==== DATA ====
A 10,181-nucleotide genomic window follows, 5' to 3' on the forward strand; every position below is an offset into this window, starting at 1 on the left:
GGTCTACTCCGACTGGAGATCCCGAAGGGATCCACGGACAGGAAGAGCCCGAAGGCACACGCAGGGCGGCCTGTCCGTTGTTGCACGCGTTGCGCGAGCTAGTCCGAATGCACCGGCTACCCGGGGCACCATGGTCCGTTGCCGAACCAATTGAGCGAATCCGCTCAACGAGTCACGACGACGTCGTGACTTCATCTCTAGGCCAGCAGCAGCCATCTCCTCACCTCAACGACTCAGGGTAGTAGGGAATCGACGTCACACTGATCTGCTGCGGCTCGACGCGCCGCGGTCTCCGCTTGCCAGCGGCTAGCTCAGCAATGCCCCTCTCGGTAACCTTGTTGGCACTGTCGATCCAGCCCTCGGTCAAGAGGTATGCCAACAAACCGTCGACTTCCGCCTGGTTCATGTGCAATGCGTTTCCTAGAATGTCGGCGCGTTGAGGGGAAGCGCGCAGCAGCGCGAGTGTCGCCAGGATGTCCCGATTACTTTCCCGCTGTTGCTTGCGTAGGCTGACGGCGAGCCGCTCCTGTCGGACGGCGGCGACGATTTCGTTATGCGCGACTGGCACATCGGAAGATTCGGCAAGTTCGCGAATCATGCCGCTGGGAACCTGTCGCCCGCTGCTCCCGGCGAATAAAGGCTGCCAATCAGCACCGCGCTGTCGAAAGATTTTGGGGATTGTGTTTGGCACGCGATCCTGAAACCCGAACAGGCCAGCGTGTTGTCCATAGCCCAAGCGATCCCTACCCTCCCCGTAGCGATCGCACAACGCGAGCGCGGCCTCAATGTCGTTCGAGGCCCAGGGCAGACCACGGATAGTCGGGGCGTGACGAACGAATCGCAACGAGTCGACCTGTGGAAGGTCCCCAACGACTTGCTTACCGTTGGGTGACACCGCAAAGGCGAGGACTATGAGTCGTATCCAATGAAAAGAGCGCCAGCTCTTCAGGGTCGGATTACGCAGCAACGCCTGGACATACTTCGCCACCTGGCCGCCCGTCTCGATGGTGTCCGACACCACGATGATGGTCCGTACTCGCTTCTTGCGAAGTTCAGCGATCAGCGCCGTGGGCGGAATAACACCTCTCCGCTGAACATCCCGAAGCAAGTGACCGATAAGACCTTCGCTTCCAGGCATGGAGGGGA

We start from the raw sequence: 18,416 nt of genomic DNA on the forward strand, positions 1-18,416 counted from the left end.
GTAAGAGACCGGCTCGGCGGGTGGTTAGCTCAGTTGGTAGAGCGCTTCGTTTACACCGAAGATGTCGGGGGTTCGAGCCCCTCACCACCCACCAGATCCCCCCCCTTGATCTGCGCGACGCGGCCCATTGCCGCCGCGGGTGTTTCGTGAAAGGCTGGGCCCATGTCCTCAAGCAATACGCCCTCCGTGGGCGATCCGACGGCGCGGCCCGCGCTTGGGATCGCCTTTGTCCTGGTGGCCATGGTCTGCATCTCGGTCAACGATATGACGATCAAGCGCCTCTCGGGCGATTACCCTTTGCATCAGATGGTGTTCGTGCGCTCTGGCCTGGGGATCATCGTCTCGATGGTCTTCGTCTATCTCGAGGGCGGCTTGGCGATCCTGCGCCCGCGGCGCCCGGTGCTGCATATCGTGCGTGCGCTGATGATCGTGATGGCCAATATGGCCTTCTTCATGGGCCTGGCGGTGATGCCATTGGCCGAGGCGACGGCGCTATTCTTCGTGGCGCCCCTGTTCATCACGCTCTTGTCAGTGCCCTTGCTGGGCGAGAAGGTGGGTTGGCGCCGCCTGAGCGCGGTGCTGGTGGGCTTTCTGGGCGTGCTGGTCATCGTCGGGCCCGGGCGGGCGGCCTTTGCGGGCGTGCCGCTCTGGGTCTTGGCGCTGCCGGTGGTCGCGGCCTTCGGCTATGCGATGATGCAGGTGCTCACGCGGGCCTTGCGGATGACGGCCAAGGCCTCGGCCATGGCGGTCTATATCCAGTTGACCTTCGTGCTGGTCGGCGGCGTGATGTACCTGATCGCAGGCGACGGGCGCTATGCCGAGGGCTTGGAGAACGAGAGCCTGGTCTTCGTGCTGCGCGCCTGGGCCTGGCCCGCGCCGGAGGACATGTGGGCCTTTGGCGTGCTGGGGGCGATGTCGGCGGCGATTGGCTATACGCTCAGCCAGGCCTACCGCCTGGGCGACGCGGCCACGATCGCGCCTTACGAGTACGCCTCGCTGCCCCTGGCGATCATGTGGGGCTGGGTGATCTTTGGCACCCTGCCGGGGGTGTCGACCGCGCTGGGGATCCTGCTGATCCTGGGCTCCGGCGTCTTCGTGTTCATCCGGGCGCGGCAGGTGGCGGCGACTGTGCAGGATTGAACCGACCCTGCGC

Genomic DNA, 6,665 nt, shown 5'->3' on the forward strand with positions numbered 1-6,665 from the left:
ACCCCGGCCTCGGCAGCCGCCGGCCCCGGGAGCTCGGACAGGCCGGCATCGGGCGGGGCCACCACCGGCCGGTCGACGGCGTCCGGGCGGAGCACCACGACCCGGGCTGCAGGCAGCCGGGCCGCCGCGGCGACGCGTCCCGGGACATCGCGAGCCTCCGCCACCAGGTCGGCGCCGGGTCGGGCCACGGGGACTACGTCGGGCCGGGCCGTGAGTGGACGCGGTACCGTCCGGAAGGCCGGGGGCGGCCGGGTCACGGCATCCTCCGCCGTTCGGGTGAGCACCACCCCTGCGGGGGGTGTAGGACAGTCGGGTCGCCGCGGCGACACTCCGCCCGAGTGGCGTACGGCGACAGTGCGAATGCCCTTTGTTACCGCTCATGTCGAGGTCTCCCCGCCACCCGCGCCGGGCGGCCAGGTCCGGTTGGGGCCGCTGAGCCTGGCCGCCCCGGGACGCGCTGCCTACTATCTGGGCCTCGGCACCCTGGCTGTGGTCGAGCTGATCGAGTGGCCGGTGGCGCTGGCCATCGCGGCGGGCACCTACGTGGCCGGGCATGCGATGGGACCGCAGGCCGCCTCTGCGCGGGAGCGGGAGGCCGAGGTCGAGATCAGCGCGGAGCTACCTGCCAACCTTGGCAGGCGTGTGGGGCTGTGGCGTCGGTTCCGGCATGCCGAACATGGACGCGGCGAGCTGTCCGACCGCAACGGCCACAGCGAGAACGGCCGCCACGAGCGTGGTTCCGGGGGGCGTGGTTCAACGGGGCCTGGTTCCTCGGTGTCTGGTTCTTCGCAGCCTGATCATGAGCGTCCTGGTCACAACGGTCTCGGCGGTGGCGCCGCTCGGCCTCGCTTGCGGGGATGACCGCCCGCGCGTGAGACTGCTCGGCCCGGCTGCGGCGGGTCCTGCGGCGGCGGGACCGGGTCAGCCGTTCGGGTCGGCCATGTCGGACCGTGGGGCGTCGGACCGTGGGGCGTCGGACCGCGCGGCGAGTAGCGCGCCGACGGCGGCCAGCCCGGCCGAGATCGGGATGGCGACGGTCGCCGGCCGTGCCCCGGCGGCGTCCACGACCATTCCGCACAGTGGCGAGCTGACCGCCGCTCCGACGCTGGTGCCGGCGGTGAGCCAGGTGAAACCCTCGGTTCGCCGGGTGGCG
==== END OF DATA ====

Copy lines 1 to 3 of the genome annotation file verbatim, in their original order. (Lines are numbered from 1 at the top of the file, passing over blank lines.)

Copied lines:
A 10,181-nucleotide genomic window follows, 5' to 3' on the forward strand; every position below is an offset into this window, starting at 1 on the left:
GGTCTACTCCGACTGGAGATCCCGAAGGGATCCACGGACAGGAAGAGCCCGAAGGCACACGCAGGGCGGCCTGTCCGTTGTTGCACGCGTTGCGCGAGCTAGTCCGAATGCACCGGCTACCCGGGGCACCATGGTCCGTTGCCGAACCAATTGAGCGAATCCGCTCAACGAGTCACGACGACGTCGTGACTTCATCTCTAGGCCAGCAGCAGCCATCTCCTCACCTCAACGACTCAGGGTAGTAGGGAATCGACGTCACACTGATCTGCTGCGGCTCGACGCGCCGCGGTCTCCGCTTGCCAGCGGCTAGCTCAGCAATGCCCCTCTCGGTAACCTTGTTGGCACTGTCGATCCAGCCCTCGGTCAAGAGGTATGCCAACAAACCGTCGACTTCCGCCTGGTTCATGTGCAATGCGTTTCCTAGAATGTCGGCGCGTTGAGGGGAAGCGCGCAGCAGCGCGAGTGTCGCCAGGATGTCCCGATTACTTTCCCGCTGTTGCTTGCGTAGGCTGACGGCGAGCCGCTCCTGTCGGACGGCGGCGACGATTTCGTTATGCGCGACTGGCACATCGGAAGATTCGGCAAGTTCGCGAATCATGCCGCTGGGAACCTGTCGCCCGCTGCTCCCGGCGAATAAAGGCTGCCAATCAGCACCGCGCTGTCGAAAGATTTTGGGGATTGTGTTTGGCACGCGATCCTGAAACCCGAACAGGCCAGCGTGTTGTCCATAGCCCAAGCGATCCCTACCCTCCCCGTAGCGATCGCACAACGCGAGCGCGGCCTCAATGTCGTTCGAGGCCCAGGGCAGACCACGGATAGTCGGGGCGTGACGAACGAATCGCAACGAGTCGACCTGTGGAAGGTCCCCAACGACTTGCTTACCGTTGGGTGACACCGCAAAGGCGAGGACTATGAGTCGTATCCAATGAAAAGAGCGCCAGCTCTTCAGGGTCGGATTACGCAGCAACGCCTGGACATACTTCGCCACCTGGCCGCCCGTCTCGATGGTGTCCGACACCACGATGATGGTCCGTACTCGCTTCTTGCGAAGTTCAGCGATCAGCGCCGTGGGCGGAATAACACCTCTCCGCTGAACATCCCGAAGCAAGTGACCGATAAGACCTTCGCTTCCAGGCATGGAGGGGA

We start from the raw sequence: 18,416 nt of genomic DNA on the forward strand, positions 1-18,416 counted from the left end.